USFS, TNC: Need for Active Management in OR, WA

“More than 9 million acres of forest in Washington and Oregon should be selectively logged and burned to make the remaining trees more resistant to wildfire, disease and drought, according to a new study by the U.S. Forest Service and The Nature Conservancy.”

Report offers restoration plans for forests in Washington, Oregon

2 thoughts on “USFS, TNC: Need for Active Management in OR, WA”

  1. I am wondering how Southwest Oregon got included in the study with Eastern Washington and Eastern Oregon?
    Our forests are very different from those of the Eastside.

  2. The Spokesman article is a little misleading, as this paper doesn’t offer “restoration plans”, but rather one approach to evaluating (suggested) “restoration needs” that presumably might be used by planners.

    The article’s authors do (somewhat) acknowledge that it’s questionable to equate forest structure with ecosystem health, but still they toss out the standard “uncharacteristic fire, insect, and disease outbreaks” line without anywhere specifying just what fire, insect, or disease outbreaks they are referring to. A paper like Kliejunas’ “A risk assessment of climate change and the impact of forest diseases on forest ecosystems in the Western United States and Canada” ( at least attempts to mechanistically relate forest disease occurrence and severity to climate effects, but here it’s as if the relationship between forest structure and disease (for example) is expected to be taken on faith (not that there necessarily isn’t a relationship, but it may be more complicated than the authors suggest).

    In a very general sense, the authors may be correct that “forest structure presents a tractable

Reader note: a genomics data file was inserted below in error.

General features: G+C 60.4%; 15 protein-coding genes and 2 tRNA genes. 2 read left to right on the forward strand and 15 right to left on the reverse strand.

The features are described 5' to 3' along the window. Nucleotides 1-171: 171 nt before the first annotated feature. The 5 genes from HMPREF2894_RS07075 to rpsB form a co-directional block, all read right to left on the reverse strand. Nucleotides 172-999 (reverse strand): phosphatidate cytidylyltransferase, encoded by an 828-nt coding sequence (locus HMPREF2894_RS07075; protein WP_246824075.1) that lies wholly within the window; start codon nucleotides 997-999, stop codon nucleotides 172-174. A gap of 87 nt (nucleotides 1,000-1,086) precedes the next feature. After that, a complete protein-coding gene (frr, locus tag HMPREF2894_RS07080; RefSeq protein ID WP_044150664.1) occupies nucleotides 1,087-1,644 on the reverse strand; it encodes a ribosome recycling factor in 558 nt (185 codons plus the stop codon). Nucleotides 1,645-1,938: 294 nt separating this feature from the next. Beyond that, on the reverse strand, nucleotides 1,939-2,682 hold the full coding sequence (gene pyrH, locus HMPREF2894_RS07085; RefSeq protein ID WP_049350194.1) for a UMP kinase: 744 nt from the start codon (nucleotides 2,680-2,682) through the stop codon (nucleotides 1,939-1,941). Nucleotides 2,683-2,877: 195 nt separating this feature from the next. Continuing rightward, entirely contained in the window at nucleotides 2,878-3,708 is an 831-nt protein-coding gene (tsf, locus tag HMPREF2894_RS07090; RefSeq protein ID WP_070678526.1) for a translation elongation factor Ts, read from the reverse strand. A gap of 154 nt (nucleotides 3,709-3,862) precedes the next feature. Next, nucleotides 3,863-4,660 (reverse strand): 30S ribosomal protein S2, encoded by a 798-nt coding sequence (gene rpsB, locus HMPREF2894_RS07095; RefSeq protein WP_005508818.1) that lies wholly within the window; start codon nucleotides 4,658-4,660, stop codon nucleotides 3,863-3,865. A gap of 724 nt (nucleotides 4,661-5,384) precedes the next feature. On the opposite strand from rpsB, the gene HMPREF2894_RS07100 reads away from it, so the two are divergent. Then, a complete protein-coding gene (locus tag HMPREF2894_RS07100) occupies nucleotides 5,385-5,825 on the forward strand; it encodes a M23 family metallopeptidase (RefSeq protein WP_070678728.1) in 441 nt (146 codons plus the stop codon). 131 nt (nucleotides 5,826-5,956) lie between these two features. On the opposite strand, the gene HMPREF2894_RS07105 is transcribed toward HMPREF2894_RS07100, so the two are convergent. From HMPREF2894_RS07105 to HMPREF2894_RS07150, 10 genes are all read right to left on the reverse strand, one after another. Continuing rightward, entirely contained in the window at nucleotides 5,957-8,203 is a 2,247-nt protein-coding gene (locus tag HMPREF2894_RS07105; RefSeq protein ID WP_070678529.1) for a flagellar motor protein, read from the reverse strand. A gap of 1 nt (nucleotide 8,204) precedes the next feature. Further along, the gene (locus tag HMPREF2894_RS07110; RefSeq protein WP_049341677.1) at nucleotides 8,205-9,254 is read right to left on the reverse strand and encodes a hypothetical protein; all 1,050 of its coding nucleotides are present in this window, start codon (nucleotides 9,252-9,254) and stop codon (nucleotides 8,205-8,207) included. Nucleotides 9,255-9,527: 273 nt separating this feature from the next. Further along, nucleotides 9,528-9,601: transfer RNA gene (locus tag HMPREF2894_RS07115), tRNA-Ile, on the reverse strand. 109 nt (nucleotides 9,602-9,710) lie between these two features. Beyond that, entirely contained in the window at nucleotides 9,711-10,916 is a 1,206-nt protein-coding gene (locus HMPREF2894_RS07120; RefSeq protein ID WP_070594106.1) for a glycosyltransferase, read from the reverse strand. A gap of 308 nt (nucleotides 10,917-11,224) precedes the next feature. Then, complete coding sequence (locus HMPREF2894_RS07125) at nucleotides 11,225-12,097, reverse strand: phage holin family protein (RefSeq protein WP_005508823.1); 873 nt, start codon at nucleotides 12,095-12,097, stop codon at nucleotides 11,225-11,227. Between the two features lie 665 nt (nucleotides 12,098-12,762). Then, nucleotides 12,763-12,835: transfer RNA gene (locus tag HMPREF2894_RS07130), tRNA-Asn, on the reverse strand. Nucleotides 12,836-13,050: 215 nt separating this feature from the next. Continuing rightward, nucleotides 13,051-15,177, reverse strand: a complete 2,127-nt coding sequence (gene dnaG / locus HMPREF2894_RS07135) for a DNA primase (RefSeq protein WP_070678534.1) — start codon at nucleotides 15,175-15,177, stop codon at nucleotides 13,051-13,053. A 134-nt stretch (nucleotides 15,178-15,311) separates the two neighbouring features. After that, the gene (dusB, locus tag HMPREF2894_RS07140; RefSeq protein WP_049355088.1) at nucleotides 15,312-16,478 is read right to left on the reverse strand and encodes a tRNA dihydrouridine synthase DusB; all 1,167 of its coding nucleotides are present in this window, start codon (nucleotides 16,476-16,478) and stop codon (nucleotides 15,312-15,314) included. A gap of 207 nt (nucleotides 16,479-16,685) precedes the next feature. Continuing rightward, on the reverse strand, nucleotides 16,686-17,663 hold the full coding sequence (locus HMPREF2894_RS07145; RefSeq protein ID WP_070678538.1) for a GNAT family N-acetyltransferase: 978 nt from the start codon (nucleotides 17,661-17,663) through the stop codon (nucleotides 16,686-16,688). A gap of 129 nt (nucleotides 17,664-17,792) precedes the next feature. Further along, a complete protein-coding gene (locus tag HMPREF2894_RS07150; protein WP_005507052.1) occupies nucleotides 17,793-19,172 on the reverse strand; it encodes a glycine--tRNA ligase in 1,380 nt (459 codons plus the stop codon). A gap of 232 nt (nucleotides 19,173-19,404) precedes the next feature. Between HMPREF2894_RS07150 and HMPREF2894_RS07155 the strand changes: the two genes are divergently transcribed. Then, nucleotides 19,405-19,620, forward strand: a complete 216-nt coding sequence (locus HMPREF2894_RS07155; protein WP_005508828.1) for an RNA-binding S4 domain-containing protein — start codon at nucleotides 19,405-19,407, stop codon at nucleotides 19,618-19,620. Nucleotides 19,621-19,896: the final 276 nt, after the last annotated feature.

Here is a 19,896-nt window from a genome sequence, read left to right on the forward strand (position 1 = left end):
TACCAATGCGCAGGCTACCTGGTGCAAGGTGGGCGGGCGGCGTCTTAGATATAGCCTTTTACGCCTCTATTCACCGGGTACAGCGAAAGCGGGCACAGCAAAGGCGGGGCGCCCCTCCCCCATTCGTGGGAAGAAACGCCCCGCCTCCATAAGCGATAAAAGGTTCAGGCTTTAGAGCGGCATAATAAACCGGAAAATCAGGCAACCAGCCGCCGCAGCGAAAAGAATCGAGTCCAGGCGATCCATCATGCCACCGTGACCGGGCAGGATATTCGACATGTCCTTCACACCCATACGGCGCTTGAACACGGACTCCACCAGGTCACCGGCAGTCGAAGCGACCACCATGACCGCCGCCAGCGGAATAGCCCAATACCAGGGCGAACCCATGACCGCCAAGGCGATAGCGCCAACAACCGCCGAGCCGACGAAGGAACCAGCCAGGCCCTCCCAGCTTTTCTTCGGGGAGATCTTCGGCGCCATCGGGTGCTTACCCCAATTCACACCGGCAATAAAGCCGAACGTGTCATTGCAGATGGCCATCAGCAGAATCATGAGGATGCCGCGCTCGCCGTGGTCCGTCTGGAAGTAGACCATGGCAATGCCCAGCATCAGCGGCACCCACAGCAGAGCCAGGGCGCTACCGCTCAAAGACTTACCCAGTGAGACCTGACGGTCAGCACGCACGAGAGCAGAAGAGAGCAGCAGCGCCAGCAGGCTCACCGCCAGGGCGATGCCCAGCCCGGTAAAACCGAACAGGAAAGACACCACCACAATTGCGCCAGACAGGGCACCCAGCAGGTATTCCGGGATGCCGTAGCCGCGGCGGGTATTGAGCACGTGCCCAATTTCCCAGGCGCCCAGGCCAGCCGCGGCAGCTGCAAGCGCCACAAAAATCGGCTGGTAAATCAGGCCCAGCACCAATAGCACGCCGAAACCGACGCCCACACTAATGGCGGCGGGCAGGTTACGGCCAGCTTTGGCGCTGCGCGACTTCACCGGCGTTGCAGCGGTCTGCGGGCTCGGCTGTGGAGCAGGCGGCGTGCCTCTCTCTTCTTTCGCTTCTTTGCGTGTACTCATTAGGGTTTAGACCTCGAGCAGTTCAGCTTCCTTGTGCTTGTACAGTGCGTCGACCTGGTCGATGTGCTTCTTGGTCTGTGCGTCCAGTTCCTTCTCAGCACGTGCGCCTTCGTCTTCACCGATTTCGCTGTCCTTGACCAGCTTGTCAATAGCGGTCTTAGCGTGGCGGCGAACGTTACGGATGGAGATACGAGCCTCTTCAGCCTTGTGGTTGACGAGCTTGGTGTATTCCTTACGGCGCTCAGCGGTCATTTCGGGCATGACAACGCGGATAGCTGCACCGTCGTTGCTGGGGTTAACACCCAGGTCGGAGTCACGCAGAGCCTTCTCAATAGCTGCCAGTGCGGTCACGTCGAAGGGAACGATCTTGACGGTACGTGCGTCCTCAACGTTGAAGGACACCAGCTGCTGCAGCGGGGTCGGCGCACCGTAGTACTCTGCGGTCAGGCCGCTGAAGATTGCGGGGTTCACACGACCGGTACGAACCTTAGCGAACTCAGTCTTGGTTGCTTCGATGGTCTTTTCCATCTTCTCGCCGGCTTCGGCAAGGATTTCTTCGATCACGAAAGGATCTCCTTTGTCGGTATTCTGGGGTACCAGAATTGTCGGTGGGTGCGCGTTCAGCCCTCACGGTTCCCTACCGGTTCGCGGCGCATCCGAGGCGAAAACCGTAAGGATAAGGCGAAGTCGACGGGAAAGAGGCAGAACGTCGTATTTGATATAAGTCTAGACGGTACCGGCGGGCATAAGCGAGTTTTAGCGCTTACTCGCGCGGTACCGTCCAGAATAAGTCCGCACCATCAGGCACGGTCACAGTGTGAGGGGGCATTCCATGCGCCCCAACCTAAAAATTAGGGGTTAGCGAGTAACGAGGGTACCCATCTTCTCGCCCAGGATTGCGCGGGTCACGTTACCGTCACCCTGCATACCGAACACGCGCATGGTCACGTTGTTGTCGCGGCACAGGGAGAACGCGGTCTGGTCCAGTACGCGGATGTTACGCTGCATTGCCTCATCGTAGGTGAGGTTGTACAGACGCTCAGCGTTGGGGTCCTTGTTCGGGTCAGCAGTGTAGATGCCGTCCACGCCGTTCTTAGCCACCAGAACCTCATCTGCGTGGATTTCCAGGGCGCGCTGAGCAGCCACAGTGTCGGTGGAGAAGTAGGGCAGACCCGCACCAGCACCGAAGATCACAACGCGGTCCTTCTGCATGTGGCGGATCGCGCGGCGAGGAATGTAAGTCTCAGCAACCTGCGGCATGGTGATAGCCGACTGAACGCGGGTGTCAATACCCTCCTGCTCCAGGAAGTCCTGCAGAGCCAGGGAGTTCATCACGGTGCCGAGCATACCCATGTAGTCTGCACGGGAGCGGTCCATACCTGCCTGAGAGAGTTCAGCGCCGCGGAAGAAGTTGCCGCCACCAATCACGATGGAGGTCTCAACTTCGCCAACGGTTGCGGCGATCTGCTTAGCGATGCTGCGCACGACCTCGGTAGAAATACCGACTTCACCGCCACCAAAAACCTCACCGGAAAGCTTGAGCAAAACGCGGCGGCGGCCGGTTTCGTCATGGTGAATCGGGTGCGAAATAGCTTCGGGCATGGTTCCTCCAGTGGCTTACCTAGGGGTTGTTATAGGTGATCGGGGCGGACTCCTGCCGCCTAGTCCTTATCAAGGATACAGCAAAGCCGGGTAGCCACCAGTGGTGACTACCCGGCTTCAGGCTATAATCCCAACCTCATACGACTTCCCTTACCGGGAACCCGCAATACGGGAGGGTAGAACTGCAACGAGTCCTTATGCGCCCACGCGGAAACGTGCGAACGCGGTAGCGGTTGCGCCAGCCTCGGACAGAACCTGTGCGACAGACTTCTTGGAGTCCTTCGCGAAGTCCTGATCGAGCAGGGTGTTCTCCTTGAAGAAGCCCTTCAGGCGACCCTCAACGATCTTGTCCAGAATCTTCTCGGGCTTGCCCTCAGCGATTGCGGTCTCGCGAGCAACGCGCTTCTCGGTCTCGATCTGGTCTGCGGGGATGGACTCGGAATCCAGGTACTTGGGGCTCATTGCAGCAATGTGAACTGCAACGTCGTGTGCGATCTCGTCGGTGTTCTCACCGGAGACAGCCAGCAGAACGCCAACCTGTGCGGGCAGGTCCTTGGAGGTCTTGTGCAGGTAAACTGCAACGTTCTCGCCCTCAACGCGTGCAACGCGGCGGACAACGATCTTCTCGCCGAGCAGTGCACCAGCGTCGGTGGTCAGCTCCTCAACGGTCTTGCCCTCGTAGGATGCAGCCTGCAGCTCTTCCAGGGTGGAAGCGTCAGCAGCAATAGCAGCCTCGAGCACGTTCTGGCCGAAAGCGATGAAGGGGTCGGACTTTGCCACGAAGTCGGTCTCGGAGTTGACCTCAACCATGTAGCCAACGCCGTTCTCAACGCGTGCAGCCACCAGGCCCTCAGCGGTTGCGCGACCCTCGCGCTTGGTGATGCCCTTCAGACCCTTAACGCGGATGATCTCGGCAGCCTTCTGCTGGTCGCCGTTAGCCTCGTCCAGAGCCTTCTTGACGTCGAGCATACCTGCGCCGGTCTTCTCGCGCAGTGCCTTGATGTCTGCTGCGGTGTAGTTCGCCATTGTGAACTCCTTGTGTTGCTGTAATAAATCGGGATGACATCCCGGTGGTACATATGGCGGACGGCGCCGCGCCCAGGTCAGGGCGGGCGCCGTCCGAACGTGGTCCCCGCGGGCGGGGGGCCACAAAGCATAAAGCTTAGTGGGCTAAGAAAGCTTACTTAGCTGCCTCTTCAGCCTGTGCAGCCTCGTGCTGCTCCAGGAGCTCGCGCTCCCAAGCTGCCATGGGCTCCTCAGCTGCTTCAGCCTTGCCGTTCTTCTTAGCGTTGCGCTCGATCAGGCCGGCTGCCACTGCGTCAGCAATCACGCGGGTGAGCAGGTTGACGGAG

coarse filter to which many other aspects of biodiversity (e.g., terrestrial terrestrial wildlife habitat, riparian and aquatic habitat, herbaceous diversity and productivity, and fire, insect, and disease frequency and severity) respond”, but that doesn’t mean that those responses will necessarily be optimized by aggressively seeking to “restore” a pre-European natural range of variability (NRV) in forest structure across the PNW. Whether such a 400-yrs-ago range of variability truly “represents the ecological capability of the landscape”, as the authors claim, is a dubious proposition going forward.

    This is an interesting and ambitious study, and it’s worthy of attention. My concern would be that it has the danger of becoming, to borrow a term we often use around here, a “one-size-fits-all” policy approach, as the concluding sentence of the article suggests: “There is great value in having a consistent approach to evaluating where, how much, and what kinds of forest restoration are needed across regional scales.” The terms “restoration” and “needed” should not be used noncritically.


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